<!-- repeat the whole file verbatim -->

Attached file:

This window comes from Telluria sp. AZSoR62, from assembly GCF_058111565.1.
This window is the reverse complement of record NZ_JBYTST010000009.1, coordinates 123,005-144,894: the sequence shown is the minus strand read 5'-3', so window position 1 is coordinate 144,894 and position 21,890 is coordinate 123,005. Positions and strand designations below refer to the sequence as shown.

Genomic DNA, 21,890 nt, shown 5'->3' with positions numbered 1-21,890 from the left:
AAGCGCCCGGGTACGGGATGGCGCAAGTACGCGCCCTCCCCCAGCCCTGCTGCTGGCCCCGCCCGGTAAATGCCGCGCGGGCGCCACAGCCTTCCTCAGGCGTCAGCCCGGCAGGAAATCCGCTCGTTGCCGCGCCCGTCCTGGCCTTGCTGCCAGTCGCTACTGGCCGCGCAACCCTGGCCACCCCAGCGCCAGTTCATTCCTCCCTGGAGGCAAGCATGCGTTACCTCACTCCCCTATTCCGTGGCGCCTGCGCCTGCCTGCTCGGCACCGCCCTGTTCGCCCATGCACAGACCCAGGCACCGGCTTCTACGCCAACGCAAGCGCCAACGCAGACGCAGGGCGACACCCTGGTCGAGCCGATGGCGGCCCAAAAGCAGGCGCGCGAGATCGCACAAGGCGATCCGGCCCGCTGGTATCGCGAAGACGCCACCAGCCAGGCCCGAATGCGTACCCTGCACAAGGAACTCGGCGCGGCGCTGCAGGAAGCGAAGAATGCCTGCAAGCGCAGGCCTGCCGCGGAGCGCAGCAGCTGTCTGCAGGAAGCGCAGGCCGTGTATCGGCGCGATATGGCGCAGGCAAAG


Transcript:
This window comes from Telluria sp. AZSoR62, from assembly GCF_058111565.1.
This window is the reverse complement of record NZ_JBYTST010000009.1, coordinates 123,005-144,894: the sequence shown is the minus strand read 5'-3', so window position 1 is coordinate 144,894 and position 21,890 is coordinate 123,005. Positions and strand designations below refer to the sequence as shown.

Genomic DNA, 21,890 nt, shown 5'->3' with positions numbered 1-21,890 from the left:
AAGCGCCCGGGTACGGGATGGCGCAAGTACGCGCCCTCCCCCAGCCCTGCTGCTGGCCCCGCCCGGTAAATGCCGCGCGGGCGCCACAGCCTTCCTCAGGCGTCAGCCCGGCAGGAAATCCGCTCGTTGCCGCGCCCGTCCTGGCCTTGCTGCCAGTCGCTACTGGCCGCGCAACCCTGGCCACCCCAGCGCCAGTTCATTCCTCCCTGGAGGCAAGCATGCGTTACCTCACTCCCCTATTCCGTGGCGCCTGCGCCTGCCTGCTCGGCACCGCCCTGTTCGCCCATGCACAGACCCAGGCACCGGCTTCTACGCCAACGCAAGCGCCAACGCAGACGCAGGGCGACACCCTGGTCGAGCCGATGGCGGCCCAAAAGCAGGCGCGCGAGATCGCACAAGGCGATCCGGCCCGCTGGTATCGCGAAGACGCCACCAGCCAGGCCCGAATGCGTACCCTGCACAAGGAACTCGGCGCGGCGCTGCAGGAAGCGAAGAATGCCTGCAAGCGCAGGCCTGCCGCGGAGCGCAGCAGCTGTCTGCAGGAAGCGCAGGCCGTGTATCGGCGCGATATGGCGCAGGCAAAG